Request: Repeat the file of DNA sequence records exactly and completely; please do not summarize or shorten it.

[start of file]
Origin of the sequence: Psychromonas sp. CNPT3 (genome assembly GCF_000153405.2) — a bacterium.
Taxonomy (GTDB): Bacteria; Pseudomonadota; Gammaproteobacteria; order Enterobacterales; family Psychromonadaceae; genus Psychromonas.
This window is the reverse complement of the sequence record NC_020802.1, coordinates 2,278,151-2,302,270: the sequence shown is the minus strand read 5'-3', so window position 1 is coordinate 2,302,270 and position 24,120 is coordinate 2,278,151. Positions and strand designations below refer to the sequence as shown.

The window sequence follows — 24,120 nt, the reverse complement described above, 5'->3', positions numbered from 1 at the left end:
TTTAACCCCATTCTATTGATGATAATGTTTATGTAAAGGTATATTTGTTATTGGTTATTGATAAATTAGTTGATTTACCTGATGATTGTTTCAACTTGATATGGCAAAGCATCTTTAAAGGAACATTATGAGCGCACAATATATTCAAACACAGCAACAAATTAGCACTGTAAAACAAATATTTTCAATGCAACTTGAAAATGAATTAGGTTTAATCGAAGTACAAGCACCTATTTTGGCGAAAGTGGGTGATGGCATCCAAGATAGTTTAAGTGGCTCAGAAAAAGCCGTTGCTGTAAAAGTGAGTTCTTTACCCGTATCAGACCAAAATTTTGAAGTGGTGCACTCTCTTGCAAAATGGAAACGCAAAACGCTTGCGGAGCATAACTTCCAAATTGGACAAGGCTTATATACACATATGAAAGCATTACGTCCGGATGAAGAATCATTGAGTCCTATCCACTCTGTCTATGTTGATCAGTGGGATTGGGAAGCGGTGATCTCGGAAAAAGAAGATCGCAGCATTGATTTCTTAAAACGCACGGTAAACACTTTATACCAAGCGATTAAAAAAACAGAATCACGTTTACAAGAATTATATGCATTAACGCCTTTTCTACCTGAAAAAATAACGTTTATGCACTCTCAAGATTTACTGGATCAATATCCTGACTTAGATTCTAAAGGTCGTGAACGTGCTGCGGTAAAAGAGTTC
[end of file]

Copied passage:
Origin of the sequence: Psychromonas sp. CNPT3 (genome assembly GCF_000153405.2) — a bacterium.
Taxonomy (GTDB): Bacteria; Pseudomonadota; Gammaproteobacteria; order Enterobacterales; family Psychromonadaceae; genus Psychromonas.
This window is the reverse complement of the sequence record NC_020802.1, coordinates 2,278,151-2,302,270: the sequence shown is the minus strand read 5'-3', so window position 1 is coordinate 2,302,270 and position 24,120 is coordinate 2,278,151. Positions and strand designations below refer to the sequence as shown.

The window sequence follows — 24,120 nt, the reverse complement described above, 5'->3', positions numbered from 1 at the left end:
TTTAACCCCATTCTATTGATGATAATGTTTATGTAAAGGTATATTTGTTATTGGTTATTGATAAATTAGTTGATTTACCTGATGATTGTTTCAACTTGATATGGCAAAGCATCTTTAAAGGAACATTATGAGCGCACAATATATTCAAACACAGCAACAAATTAGCACTGTAAAACAAATATTTTCAATGCAACTTGAAAATGAATTAGGTTTAATCGAAGTACAAGCACCTATTTTGGCGAAAGTGGGTGATGGCATCCAAGATAGTTTAAGTGGCTCAGAAAAAGCCGTTGCTGTAAAAGTGAGTTCTTTACCCGTATCAGACCAAAATTTTGAAGTGGTGCACTCTCTTGCAAAATGGAAACGCAAAACGCTTGCGGAGCATAACTTCCAAATTGGACAAGGCTTATATACACATATGAAAGCATTACGTCCGGATGAAGAATCATTGAGTCCTATCCACTCTGTCTATGTTGATCAGTGGGATTGGGAAGCGGTGATCTCGGAAAAAGAAGATCGCAGCATTGATTTCTTAAAACGCACGGTAAACACTTTATACCAAGCGATTAAAAAAACAGAATCACGTTTACAAGAATTATATGCATTAACGCCTTTTCTACCTGAAAAAATAACGTTTATGCACTCTCAAGATTTACTGGATCAATATCCTGACTTAGATTCTAAAGGTCGTGAACGTGCTGCGGTAAAAGAGTTC